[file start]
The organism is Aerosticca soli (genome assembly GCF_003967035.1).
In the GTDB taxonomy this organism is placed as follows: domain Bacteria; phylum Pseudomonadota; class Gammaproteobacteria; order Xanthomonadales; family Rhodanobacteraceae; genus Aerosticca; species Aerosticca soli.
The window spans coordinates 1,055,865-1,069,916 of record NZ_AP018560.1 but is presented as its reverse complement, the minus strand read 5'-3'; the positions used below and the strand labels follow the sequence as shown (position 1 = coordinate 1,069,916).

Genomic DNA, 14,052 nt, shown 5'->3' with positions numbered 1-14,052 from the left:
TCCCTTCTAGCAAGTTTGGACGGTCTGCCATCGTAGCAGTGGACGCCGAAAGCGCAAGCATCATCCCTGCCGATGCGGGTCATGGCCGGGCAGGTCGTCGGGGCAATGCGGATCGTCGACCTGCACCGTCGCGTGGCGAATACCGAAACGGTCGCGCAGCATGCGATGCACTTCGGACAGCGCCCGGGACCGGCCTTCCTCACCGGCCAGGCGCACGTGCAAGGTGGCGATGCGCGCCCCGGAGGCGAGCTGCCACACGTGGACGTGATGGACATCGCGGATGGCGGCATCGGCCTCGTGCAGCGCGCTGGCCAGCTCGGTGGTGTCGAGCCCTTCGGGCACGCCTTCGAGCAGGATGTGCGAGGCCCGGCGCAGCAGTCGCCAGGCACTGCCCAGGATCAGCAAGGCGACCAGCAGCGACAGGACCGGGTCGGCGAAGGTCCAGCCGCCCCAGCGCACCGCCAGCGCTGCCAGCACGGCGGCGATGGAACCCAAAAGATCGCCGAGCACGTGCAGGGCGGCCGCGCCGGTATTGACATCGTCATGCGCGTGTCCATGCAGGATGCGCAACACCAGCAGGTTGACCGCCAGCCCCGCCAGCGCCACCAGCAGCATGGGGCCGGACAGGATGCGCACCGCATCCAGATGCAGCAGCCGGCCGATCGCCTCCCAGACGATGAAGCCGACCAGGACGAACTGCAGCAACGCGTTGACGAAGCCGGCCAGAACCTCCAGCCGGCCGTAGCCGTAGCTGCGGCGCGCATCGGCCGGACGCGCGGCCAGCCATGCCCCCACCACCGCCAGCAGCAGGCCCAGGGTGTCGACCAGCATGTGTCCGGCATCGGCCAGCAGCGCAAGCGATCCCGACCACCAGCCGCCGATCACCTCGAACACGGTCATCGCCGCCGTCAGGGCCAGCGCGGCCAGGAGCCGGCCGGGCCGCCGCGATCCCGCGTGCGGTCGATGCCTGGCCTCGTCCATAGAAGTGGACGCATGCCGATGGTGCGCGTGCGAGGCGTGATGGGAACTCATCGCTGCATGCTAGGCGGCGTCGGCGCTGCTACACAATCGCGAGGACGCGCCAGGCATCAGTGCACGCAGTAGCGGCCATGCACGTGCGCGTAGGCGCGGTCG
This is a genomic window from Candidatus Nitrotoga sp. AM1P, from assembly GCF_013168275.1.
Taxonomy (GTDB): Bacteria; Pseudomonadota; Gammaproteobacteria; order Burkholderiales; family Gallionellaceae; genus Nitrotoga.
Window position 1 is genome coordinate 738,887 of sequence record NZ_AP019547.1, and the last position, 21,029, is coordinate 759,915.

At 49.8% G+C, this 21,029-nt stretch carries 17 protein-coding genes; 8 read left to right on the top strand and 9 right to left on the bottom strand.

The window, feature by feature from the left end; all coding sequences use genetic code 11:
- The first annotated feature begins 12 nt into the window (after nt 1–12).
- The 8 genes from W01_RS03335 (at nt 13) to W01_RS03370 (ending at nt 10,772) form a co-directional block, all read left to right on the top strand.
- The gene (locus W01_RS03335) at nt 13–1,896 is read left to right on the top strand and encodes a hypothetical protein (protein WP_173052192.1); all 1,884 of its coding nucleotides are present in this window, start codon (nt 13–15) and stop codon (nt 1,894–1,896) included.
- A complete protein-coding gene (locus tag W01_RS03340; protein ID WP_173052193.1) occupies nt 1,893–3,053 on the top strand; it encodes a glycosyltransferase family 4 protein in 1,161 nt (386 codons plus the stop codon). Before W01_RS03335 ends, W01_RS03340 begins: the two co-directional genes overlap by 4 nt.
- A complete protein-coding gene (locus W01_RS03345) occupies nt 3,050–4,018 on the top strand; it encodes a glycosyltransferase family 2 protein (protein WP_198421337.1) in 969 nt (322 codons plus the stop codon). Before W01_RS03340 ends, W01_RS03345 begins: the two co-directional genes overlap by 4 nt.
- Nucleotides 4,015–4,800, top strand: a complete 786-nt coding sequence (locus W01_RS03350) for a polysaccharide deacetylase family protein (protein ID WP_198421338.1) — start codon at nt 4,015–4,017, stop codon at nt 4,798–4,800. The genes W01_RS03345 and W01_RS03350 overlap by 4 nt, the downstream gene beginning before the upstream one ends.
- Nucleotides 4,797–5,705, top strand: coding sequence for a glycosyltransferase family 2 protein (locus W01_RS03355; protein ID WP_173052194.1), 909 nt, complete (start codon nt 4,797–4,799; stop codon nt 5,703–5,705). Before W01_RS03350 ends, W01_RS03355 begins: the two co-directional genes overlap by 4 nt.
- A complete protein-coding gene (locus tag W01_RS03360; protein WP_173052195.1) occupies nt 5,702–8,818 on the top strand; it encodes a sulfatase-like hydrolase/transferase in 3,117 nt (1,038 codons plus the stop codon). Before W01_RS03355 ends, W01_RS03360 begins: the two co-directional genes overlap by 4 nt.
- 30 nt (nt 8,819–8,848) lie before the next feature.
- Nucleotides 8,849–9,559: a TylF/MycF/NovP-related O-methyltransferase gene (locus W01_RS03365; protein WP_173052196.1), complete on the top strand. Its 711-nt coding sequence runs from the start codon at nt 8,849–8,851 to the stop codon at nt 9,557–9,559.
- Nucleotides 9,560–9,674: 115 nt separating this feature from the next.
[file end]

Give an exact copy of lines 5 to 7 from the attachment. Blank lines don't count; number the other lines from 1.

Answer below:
TCCCTTCTAGCAAGTTTGGACGGTCTGCCATCGTAGCAGTGGACGCCGAAAGCGCAAGCATCATCCCTGCCGATGCGGGTCATGGCCGGGCAGGTCGTCGGGGCAATGCGGATCGTCGACCTGCACCGTCGCGTGGCGAATACCGAAACGGTCGCGCAGCATGCGATGCACTTCGGACAGCGCCCGGGACCGGCCTTCCTCACCGGCCAGGCGCACGTGCAAGGTGGCGATGCGCGCCCCGGAGGCGAGCTGCCACACGTGGACGTGATGGACATCGCGGATGGCGGCATCGGCCTCGTGCAGCGCGCTGGCCAGCTCGGTGGTGTCGAGCCCTTCGGGCACGCCTTCGAGCAGGATGTGCGAGGCCCGGCGCAGCAGTCGCCAGGCACTGCCCAGGATCAGCAAGGCGACCAGCAGCGACAGGACCGGGTCGGCGAAGGTCCAGCCGCCCCAGCGCACCGCCAGCGCTGCCAGCACGGCGGCGATGGAACCCAAAAGATCGCCGAGCACGTGCAGGGCGGCCGCGCCGGTATTGACATCGTCATGCGCGTGTCCATGCAGGATGCGCAACACCAGCAGGTTGACCGCCAGCCCCGCCAGCGCCACCAGCAGCATGGGGCCGGACAGGATGCGCACCGCATCCAGATGCAGCAGCCGGCCGATCGCCTCCCAGACGATGAAGCCGACCAGGACGAACTGCAGCAACGCGTTGACGAAGCCGGCCAGAACCTCCAGCCGGCCGTAGCCGTAGCTGCGGCGCGCATCGGCCGGACGCGCGGCCAGCCATGCCCCCACCACCGCCAGCAGCAGGCCCAGGGTGTCGACCAGCATGTGTCCGGCATCGGCCAGCAGCGCAAGCGATCCCGACCACCAGCCGCCGATCACCTCGAACACGGTCATCGCCGCCGTCAGGGCCAGCGCGGCCAGGAGCCGGCCGGGCCGCCGCGATCCCGCGTGCGGTCGATGCCTGGCCTCGTCCATAGAAGTGGACGCATGCCGATGGTGCGCGTGCGAGGCGTGATGGGAACTCATCGCTGCATGCTAGGCGGCGTCGGCGCTGCTACACAATCGCGAGGACGCGCCAGGCATCAGTGCACGCAGTAGCGGCCATGCACGTGCGCGTAGGCGCGGTCG
This is a genomic window from Candidatus Nitrotoga sp. AM1P, from assembly GCF_013168275.1.
Taxonomy (GTDB): Bacteria; Pseudomonadota; Gammaproteobacteria; order Burkholderiales; family Gallionellaceae; genus Nitrotoga.